Introduction:

Newport is fortunate to be a treasury of great architecture from a wide variety of periods. By a combination of happy accident and hard work, unlike many places where great works of architecture have been lost to successive periods of growth, Newport has maintained its architectural legacy. The history of Newport architecture falls roughly into four distinct periods: Colonial settlement, Early Victorian period, the Gilded Age and the Modern Era.

Federalist & Early Victorian Eras (1780-1880)

Following the Revolutionary War, Newport went from being a elegant and prosperous colonial center to be a slowly recovering economic outpost. While the period immediately following the Revolutionary War did experience some buildings constructed in the Federalist Style, but not nearly so many as in cities like Boston and Philadelphia and Charleston.  An architectural style that was very popular during the early period of America’s growth was the Greek Revival style, as Americans sought to find an architecture more rooted in ancient democratic traditions than the styles connected with the architecture of Europe ruled by royal dynasties. Excavations and archaeological expeditions brought back images of the Acropolis and the low-sloped roofed structures with pediments supports by Doric and Corinthian columns. These images in turn quickly found their way into much of the architecture built in the early Nineteenth century. However, these formal, symmetrical buildings were better suited to the Mediterranean climate than to the New England snow and winters of Newport and so the architectural style swung back in the direction with the Rise of the Gothic Revival and Cottage Ornee styles. Richard Upjohn was a noted New York architect of the mid-Nineteenth Century and designed the George Noble Jones house, which is owned by the Preservation Society and open for visitation. Following the Gothic Revival, the Second Empire Style became widely used in Newport thanks largely to Newport architect George Chaplain Mason. He designed many dozen of houses in this style throughout Newport, but most frequently in the Kay-Catherine neighborhood. These large Victorian Era homes have largely been maintained and preserved as single family residences. The other style present for this time was the Queen Anne Revival style, which help anticipate and lay the groundwork for the shingle style.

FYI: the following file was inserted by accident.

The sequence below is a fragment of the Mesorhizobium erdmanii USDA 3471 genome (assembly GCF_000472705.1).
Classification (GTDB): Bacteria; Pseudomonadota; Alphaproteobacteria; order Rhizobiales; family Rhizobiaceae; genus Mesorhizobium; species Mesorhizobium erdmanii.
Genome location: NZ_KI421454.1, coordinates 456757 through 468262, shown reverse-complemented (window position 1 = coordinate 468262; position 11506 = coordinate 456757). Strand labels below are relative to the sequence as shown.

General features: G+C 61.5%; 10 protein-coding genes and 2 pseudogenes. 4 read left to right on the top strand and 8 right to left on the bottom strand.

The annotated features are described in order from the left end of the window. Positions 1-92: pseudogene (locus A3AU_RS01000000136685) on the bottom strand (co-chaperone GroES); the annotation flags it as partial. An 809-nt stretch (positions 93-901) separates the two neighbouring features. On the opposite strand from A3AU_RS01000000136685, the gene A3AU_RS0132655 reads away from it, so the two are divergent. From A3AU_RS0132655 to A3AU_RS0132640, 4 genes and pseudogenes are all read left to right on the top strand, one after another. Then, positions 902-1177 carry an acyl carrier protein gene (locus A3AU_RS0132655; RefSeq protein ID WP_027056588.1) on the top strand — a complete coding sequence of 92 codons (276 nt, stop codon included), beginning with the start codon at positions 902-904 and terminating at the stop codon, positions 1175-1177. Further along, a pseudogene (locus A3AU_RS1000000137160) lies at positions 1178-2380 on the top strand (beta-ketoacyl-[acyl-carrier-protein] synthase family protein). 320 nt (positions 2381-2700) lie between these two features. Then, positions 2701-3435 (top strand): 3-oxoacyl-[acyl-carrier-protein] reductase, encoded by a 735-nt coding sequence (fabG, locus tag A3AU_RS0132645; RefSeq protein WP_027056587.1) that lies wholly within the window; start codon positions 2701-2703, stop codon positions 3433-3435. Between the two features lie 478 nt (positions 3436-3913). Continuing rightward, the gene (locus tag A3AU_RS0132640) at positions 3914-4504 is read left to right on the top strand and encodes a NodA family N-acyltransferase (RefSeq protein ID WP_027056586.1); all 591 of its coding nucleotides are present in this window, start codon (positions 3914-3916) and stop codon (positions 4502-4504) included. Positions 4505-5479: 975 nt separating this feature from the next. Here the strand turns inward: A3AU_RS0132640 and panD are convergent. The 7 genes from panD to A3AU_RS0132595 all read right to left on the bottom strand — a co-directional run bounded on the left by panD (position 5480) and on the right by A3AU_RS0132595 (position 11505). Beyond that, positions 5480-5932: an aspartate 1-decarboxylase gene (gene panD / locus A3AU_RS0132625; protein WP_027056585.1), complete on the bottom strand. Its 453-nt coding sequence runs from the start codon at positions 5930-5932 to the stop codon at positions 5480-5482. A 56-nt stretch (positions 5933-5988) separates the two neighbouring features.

Previous historical period (Colonial settlement) was posted in the previous week.

Following historical periods (the Gilded Age and the Modern Era) will be posted in the upcoming weeks as a blog series.